OMNI Government Services, LP
B-297240.2,B-297240.3,B-297240.4, Mar 22, 2006
OMNI Government Services, LP, a small business concern, protests the decision by the Department of the Army, U.S. Army Aviation and Missile Command (AMCOM), and the Small Business Administration (SBA), to accept under the SBA's section 8(a) business development program a requirement for multimedia and visual information services for performance by Alutiiq Global Solutions, LLC, an Alaska native corporation.
We deny the protest.
B-297240.2; B-297240.3; B-297240.4, OMNI Government Services, LP, March 22, 2006
DOCUMENT FOR PUBLIC RELEASE
The decision issued on the date below was subject to a GAO Protective Order. No party requested redactions; we are therefore releasing the decision in its entirety.
Protest is denied where agency reasonably determined that revised requirement for multimedia and visual information services would result in a price differential exceeding 25 percent of the cost of the incumbent contract and, therefore, in accordance with the regulations implementing the Small Business Administration's (SBA) section 8(a) program, the proposed contract constituted a new requirement that could be submitted for performance under the SBA's 8(a) program, notwithstanding the incumbent small business contractor's interest in competing for the work.
OMNI Government Services, LP, a small business concern, protests the decision by the Department of the Army, U.S. Army Aviation and Missile Command (AMCOM), and the Small Business Administration (SBA), to accept under the SBA's section 8(a) business development program a requirement for multimedia and visual information services for performance by Alutiiq Global Solutions, LLC, an
OMNI is the incumbent contractor, providing certain multimedia and visual information services for AMCOM. On
OMNI objects that the proposed contract does not qualify as a new requirement and, therefore, the proposed contract cannot be placed in the 8(a) program. 13 C.F.R. sect. 124.504 (2005). Section 8(a) of the Small Business Act authorizes the SBA to contract with other government agencies, and to arrange for the performance of those contracts via subcontracts awarded to socially and economically disadvantaged small businesses. 15 U.S.C. sect. 637(a) (2000). The SBA and contracting agencies have broad discretion in selecting procurements for the 8(a) program, and a contracting officer has broad discretion to let a noncompetitive contract under section 8(a) of the Small Business Act upon such terms and conditions as may be agreed upon by the procuring agency and the SBA. NANA Servs., LLC, B-297177.3, B'297177.4,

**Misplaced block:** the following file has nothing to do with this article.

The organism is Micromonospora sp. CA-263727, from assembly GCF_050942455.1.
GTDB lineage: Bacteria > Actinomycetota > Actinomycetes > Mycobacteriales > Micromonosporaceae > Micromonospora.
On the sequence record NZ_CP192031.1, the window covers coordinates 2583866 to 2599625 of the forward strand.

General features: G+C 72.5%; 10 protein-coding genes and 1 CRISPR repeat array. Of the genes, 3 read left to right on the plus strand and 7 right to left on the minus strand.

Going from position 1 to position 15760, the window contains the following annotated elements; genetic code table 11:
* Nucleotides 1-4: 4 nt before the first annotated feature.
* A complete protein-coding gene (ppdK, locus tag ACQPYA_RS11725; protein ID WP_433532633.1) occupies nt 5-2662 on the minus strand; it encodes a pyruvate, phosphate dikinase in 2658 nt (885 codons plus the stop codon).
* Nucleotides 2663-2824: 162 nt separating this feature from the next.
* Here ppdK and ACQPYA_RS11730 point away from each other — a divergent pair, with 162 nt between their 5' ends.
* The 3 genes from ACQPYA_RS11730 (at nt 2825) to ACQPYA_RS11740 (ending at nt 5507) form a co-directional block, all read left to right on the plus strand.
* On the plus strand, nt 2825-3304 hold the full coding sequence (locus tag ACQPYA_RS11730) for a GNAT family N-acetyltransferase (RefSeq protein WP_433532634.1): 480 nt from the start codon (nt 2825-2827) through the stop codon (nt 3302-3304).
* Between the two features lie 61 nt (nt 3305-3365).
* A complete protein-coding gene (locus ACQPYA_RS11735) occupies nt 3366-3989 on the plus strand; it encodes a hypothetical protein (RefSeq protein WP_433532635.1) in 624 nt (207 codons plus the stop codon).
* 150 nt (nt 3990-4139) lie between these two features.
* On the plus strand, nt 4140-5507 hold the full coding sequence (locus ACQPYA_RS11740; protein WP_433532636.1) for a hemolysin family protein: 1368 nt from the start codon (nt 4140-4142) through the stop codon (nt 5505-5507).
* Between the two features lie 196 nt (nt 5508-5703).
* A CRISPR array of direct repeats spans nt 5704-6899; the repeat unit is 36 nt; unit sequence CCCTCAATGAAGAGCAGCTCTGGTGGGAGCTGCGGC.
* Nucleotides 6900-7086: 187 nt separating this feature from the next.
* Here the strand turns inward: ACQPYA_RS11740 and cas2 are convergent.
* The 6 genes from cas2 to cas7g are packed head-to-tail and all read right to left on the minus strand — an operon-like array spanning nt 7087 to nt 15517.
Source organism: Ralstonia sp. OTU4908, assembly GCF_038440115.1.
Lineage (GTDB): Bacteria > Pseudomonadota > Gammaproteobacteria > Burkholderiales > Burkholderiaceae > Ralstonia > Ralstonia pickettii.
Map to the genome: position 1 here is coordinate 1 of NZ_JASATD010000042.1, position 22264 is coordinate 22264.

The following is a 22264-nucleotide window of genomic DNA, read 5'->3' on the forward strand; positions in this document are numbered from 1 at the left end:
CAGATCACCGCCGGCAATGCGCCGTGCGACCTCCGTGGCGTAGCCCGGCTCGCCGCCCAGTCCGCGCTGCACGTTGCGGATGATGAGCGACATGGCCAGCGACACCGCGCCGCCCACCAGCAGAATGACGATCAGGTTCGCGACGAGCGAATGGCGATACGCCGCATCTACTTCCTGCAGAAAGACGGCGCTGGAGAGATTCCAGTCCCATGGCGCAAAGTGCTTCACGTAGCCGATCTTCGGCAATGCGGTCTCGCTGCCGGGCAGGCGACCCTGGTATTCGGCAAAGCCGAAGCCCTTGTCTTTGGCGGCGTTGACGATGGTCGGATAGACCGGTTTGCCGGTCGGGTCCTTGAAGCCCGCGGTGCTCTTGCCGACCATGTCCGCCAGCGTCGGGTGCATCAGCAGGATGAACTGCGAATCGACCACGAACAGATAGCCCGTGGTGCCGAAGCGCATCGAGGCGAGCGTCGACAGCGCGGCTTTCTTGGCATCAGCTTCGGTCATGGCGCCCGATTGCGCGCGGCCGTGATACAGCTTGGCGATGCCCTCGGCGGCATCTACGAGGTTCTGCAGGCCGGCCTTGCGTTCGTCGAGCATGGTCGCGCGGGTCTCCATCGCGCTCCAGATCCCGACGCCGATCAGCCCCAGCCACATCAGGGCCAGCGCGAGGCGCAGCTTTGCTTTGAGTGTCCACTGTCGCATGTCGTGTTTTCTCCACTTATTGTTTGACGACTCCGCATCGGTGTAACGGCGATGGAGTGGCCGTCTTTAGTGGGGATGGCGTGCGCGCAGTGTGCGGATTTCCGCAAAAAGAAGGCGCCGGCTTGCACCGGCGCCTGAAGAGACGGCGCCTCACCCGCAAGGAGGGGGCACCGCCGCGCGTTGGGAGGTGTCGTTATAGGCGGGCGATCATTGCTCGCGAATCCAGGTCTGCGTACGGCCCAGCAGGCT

The Army and the SBA argue that the scope of work has been changed so significantly from that in OMNI's incumbent contract that the price differential (which the regulation refers to as a price adjustment, and in this case is a decrease in price) would exceed 25 percent, thereby making the proposed contract per se a new requirement under the applicable regulation. 13 C.F.R. sect. 124.504(c)(1)(ii)(C). To reach this conclusion, the Army and the SBA calculated the differential by comparing the estimated maximum dollar value of the base year and four option years for the protested requirement--$6,711,000--to the value of the incumbent contract, which they calculated as $9,791,025, which was adjusted for inflation. Comparing the inflation-adjusted incumbent contract value and the government estimate for the 8(a) contract, the Army argues, and the record confirms, that there was a percentage differential (i.e., a decrease) of 31 percent. Army Request for Summary Dismissal, attach. 1.
The protester challenges the government estimate as erroneous because it allegedly does not include any labor costs for photographers, arguing that the functions described in several places in the new performance work statement necessarily encompass skills that would require performance by Photographer III, Photographer IV, and Photographer V, as defined in the occupational dictionary used by the Department of Labor. First Supplemental Protest at 2-7. The protester also objects that the government estimate does not appear to include additional fees and equipment costs.